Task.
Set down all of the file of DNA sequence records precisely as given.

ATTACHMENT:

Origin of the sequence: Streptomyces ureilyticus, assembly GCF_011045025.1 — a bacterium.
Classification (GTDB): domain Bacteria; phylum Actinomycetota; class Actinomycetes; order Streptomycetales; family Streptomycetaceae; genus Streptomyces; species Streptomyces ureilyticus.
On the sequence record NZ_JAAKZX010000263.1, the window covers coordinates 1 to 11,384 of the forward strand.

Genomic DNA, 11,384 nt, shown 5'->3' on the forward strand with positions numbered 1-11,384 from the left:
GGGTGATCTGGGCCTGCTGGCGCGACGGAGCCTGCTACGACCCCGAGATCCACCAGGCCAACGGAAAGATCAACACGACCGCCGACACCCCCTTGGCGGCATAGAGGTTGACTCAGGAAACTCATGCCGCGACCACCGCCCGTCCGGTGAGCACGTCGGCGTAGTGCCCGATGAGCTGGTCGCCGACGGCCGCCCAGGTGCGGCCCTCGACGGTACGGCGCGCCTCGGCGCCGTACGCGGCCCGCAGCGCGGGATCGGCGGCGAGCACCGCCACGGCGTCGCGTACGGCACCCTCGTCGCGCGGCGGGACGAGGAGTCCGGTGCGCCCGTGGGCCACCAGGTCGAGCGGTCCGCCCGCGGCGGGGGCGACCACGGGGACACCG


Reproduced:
Origin of the sequence: Streptomyces ureilyticus, assembly GCF_011045025.1 — a bacterium.
Classification (GTDB): domain Bacteria; phylum Actinomycetota; class Actinomycetes; order Streptomycetales; family Streptomycetaceae; genus Streptomyces; species Streptomyces ureilyticus.
On the sequence record NZ_JAAKZX010000263.1, the window covers coordinates 1 to 11,384 of the forward strand.

Genomic DNA, 11,384 nt, shown 5'->3' on the forward strand with positions numbered 1-11,384 from the left:
GGGTGATCTGGGCCTGCTGGCGCGACGGAGCCTGCTACGACCCCGAGATCCACCAGGCCAACGGAAAGATCAACACGACCGCCGACACCCCCTTGGCGGCATAGAGGTTGACTCAGGAAACTCATGCCGCGACCACCGCCCGTCCGGTGAGCACGTCGGCGTAGTGCCCGATGAGCTGGTCGCCGACGGCCGCCCAGGTGCGGCCCTCGACGGTACGGCGCGCCTCGGCGCCGTACGCGGCCCGCAGCGCGGGATCGGCGGCGAGCACCGCCACGGCGTCGCGTACGGCACCCTCGTCGCGCGGCGGGACGAGGAGTCCGGTGCGCCCGTGGGCCACCAGGTCGAGCGGTCCGCCCGCGGCGGGGGCGACCACGGGGACACCG